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Unit of study_

PUBH5215: Analysis of Linked Health Data

Intensive June, 2024 [Online] - Camperdown/Darlington, Sydney

Throughout our lives, information about our health and the care we receive is recorded and stored across various health-related databases, e.g., hospital admissions, ambulance service, cancer registry. Data linkage is a process that brings together information from different databases about the same individual, family, place or event. This process creates a chronological sequence of health events or individual 'health story' that can be combined into a much larger story about the health of people. This information can be used for research or to improve health services. This unit is suitable for health services researchers, policy makers, clinical practitioners, biostatisticians and data managers. We explain how data linkage is conducted, illustrate how data linkage can be used for research, highlighting the advantages, and the dangers and pitfalls. We describe how to design linked data studies, outline the data management steps required before analysing the data, and discuss some of the methods and issues of analysing linked data. Students will have access to data from a real data linkage and will gain hands-on experience to develop their programming skills for handling large complex dataset

Unit details and rules

Unit code PUBH5215
Academic unit Public Health
Credit points 6
Prohibitions
? 
None
Prerequisites
? 
None
Corequisites
? 
(PUBH5010 or BSTA5011 or CEPI5100) and (PUBH5211 or PUBH5217 or BSTA5004)
Assumed knowledge
? 

The unit assumes introductory-level programming skills in SAS or R, assumes introductory-level knowledge in epidemiology, e.g., PUBH5010 or CEPI5100, and introductory-level knowledge in biostatistics or statistics, e.g., PUBH5018 or FMHU5002.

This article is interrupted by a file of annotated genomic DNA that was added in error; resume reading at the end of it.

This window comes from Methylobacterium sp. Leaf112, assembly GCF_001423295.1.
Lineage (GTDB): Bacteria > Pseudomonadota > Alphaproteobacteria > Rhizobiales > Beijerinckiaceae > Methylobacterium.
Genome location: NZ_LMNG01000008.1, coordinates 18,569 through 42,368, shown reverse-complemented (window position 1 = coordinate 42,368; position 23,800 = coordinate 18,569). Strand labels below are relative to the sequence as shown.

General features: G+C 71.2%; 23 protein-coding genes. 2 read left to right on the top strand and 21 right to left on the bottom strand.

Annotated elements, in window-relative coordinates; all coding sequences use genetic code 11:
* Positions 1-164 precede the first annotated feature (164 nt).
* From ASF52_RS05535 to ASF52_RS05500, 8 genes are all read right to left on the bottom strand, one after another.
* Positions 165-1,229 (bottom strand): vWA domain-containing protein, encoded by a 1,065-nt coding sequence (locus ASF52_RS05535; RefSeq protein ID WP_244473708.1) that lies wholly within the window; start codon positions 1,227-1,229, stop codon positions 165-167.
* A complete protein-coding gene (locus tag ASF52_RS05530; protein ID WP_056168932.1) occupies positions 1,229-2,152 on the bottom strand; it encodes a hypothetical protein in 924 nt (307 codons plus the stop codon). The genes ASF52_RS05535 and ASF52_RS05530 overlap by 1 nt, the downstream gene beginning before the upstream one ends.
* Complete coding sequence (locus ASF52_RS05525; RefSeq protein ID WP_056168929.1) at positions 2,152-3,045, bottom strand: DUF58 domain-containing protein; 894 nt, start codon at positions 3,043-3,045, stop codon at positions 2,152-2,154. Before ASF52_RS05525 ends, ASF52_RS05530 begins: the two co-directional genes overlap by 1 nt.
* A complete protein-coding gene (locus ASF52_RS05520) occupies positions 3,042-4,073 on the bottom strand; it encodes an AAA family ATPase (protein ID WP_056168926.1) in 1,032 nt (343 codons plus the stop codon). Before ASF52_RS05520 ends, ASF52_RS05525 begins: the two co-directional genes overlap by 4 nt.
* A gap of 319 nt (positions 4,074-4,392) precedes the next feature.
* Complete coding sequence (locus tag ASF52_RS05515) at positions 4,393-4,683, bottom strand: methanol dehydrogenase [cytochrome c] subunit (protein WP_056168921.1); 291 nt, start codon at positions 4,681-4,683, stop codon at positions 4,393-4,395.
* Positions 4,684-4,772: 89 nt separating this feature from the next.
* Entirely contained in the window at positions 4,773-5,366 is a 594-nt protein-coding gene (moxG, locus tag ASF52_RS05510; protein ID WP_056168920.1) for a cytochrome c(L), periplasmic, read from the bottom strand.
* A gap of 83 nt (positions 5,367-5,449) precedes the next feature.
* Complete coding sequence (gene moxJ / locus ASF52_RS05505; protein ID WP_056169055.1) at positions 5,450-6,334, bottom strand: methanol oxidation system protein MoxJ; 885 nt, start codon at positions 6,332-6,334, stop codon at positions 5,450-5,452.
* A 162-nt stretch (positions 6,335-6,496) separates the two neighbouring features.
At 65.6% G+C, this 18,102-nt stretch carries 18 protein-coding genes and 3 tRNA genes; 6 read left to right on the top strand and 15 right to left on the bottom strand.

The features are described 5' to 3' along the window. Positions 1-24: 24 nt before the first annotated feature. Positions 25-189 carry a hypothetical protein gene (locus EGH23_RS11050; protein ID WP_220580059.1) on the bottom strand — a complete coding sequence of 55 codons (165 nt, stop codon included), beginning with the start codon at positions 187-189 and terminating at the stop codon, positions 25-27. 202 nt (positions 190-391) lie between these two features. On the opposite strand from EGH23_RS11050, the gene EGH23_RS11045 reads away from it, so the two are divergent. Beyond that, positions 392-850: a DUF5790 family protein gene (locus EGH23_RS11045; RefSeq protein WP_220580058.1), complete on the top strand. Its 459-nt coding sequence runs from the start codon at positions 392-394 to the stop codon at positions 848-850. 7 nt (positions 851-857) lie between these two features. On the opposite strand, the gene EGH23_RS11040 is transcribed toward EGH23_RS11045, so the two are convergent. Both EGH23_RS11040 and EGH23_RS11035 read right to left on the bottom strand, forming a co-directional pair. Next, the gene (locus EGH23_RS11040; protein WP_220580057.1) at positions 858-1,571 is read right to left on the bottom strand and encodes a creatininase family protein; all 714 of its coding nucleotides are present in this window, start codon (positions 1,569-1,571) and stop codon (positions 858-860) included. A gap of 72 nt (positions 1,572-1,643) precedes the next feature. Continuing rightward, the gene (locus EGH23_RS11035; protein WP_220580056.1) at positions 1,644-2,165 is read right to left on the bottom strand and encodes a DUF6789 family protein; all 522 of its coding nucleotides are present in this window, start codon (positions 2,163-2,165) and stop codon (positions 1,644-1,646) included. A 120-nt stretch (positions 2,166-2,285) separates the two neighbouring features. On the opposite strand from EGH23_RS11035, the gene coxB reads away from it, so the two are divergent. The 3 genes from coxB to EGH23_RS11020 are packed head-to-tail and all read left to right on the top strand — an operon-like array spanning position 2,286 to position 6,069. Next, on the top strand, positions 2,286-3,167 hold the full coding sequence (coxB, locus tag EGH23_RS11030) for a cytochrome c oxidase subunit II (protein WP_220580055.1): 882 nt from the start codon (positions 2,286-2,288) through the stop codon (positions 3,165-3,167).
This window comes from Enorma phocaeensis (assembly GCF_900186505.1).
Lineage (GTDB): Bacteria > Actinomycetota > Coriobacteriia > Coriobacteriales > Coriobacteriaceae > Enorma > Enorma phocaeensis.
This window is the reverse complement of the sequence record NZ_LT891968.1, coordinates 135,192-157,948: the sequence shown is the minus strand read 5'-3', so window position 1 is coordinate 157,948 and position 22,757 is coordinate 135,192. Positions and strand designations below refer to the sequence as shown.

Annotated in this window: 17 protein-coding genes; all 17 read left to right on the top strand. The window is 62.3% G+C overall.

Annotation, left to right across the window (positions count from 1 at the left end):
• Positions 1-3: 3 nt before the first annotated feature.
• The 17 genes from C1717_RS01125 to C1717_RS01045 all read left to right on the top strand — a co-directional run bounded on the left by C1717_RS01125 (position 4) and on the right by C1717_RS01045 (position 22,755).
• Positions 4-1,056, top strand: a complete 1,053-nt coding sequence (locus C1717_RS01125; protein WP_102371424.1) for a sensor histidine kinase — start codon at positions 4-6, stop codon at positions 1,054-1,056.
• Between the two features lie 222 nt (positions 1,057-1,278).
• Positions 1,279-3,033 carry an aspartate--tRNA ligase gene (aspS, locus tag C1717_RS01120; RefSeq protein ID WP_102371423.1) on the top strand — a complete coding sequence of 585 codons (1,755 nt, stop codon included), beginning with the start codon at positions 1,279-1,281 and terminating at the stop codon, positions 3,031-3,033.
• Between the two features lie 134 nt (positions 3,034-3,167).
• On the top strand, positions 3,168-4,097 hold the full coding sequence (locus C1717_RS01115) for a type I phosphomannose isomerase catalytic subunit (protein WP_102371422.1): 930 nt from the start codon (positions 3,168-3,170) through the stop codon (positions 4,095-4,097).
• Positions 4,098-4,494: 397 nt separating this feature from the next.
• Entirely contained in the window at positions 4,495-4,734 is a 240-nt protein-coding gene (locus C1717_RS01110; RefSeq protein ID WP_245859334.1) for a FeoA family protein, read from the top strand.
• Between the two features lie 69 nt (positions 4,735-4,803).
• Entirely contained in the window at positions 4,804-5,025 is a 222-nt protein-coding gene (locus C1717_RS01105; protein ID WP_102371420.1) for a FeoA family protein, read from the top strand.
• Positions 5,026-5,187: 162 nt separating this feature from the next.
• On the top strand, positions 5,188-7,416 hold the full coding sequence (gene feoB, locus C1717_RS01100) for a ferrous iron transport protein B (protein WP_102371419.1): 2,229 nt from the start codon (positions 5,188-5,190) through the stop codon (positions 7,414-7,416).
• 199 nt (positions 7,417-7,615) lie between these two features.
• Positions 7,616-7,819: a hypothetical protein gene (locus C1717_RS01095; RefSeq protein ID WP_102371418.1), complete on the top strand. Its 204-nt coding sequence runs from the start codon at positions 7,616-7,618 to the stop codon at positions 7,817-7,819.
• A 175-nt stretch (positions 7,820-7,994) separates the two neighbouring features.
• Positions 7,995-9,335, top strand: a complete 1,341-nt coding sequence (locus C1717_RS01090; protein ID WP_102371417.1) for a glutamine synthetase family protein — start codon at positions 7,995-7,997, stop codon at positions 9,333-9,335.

Available to study abroad and exchange students

No

Teaching staff

Coordinator Erin Cvejic, erin.cvejic@sydney.edu.au
Demonstrator(s) James Hedley, james.hedley@sydney.edu.au
Joseph Van Buskirk, joseph.vanbuskirk@sydney.edu.au
Farzaneh Boroumand, farzaneh.boroumand@sydney.edu.au
Lecturer(s) Maarit Laaksonen, maarit.laaksonen@sydney.edu.au
Type Description Weight Due Length
Assignment Recorded Presentation
Recorded presentation on a specified topic and accompanying slide deck
30% -
Due date: 23 Jun 2024 at 23:59
5-6 mins (recorded)
Outcomes assessed: LO1 LO2 LO6
Assignment Analysis Report
Written data analysis assessment
50% -
Due date: 29 Jun 2024 at 23:59
6-8 pages plus program code
Outcomes assessed: LO1 LO2 LO3 LO4 LO5 LO6 LO7
Small continuous assessment Module Quizzes
MCQs assessing theoretical concepts covered in each module
20% Multiple weeks Up to 5 MCQs per module
Outcomes assessed: LO3 LO6 LO5 LO4 LO2 LO1

Assessment summary

  • Students will complete a small (up to 5 multiple choice question) time-limited quiz for each of Modules 1 to 4, covering theoretical concepts. Each module quiz will be worth 5%, for a cumulative total of 20%.  
  • The recorded presentation will require students to prepare and record a short presentation (along with the slide deck) for submission on a specified conceptual topic.
  • The analysis report will require students to perform a data analysis using linked data and report on their findings, including providing the relevant statistical code used to generate the responses. 

Detailed information for each assessment will be provided on Canvas.

Assessment criteria

The University awards common result grades, set out in the Coursework Policy 2014 (Schedule 1).

As a general guide, a high distinction indicates work of an exceptional standard, a distinction a very high standard, a credit a good standard, and a pass an acceptable standard.

Grade

Mark Range

Description

AF

Absent fail

Range from 0 to 49

To be awarded to students who fail to demonstrate the learning outcomes for the unit at an acceptable standard through failure to submit or attend compulsory assessment tasks or to attend classes to the required level. 

FA

Fail

Range from 0 to less than 50

To be awarded to students who, in their performance in assessment tasks, fail to demonstrate the learning outcomes for the unit at an acceptable standard established by the faculty. 

PS

Pass

Range from 50 to less than 65

To be awarded to students who, in their performance in assessment tasks, demonstrate the learning outcomes for the unit at an acceptable standard

CR

Credit

Range from 65 to less than 75

To be awarded to students who, in their performance in assessment tasks, demonstrate the learning outcomes for the unit at a good standard

D

Distinction

Range from 75 to less than 85